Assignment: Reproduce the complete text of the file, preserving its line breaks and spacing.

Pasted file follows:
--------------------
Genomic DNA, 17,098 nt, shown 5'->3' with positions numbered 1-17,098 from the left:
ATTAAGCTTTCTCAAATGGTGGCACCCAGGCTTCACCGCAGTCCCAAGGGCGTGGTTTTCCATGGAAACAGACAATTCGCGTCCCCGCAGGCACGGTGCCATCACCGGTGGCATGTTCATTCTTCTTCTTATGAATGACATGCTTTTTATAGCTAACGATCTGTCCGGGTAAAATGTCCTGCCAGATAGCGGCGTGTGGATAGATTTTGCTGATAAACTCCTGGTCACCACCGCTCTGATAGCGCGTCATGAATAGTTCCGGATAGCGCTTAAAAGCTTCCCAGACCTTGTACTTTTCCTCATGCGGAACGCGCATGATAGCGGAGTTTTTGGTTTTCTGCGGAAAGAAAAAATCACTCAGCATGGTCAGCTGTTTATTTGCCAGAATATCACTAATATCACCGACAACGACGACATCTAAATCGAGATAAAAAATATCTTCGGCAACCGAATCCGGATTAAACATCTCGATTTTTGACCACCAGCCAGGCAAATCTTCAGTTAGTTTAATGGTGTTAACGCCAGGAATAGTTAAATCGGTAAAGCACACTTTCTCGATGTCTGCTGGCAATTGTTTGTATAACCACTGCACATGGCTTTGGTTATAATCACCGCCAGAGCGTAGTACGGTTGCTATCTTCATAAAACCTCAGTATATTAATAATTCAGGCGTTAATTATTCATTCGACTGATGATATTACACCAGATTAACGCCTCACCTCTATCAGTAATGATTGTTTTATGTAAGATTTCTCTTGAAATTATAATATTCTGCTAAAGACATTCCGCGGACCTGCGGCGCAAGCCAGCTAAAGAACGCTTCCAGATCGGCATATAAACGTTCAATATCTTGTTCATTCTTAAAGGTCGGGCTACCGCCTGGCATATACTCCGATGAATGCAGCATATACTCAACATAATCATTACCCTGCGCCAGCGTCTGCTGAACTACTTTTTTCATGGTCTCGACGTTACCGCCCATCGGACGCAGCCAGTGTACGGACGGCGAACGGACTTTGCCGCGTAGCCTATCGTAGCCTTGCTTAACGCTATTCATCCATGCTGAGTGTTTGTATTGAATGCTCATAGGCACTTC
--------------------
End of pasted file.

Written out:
Genomic DNA, 17,098 nt, shown 5'->3' with positions numbered 1-17,098 from the left:
ATTAAGCTTTCTCAAATGGTGGCACCCAGGCTTCACCGCAGTCCCAAGGGCGTGGTTTTCCATGGAAACAGACAATTCGCGTCCCCGCAGGCACGGTGCCATCACCGGTGGCATGTTCATTCTTCTTCTTATGAATGACATGCTTTTTATAGCTAACGATCTGTCCGGGTAAAATGTCCTGCCAGATAGCGGCGTGTGGATAGATTTTGCTGATAAACTCCTGGTCACCACCGCTCTGATAGCGCGTCATGAATAGTTCCGGATAGCGCTTAAAAGCTTCCCAGACCTTGTACTTTTCCTCATGCGGAACGCGCATGATAGCGGAGTTTTTGGTTTTCTGCGGAAAGAAAAAATCACTCAGCATGGTCAGCTGTTTATTTGCCAGAATATCACTAATATCACCGACAACGACGACATCTAAATCGAGATAAAAAATATCTTCGGCAACCGAATCCGGATTAAACATCTCGATTTTTGACCACCAGCCAGGCAAATCTTCAGTTAGTTTAATGGTGTTAACGCCAGGAATAGTTAAATCGGTAAAGCACACTTTCTCGATGTCTGCTGGCAATTGTTTGTATAACCACTGCACATGGCTTTGGTTATAATCACCGCCAGAGCGTAGTACGGTTGCTATCTTCATAAAACCTCAGTATATTAATAATTCAGGCGTTAATTATTCATTCGACTGATGATATTACACCAGATTAACGCCTCACCTCTATCAGTAATGATTGTTTTATGTAAGATTTCTCTTGAAATTATAATATTCTGCTAAAGACATTCCGCGGACCTGCGGCGCAAGCCAGCTAAAGAACGCTTCCAGATCGGCATATAAACGTTCAATATCTTGTTCATTCTTAAAGGTCGGGCTACCGCCTGGCATATACTCCGATGAATGCAGCATATACTCAACATAATCATTACCCTGCGCCAGCGTCTGCTGAACTACTTTTTTCATGGTCTCGACGTTACCGCCCATCGGACGCAGCCAGTGTACGGACGGCGAACGGACTTTGCCGCGTAGCCTATCGTAGCCTTGCTTAACGCTATTCATCCATGCTGAGTGTTTGTATTGAATGCTCATAGGCACTTC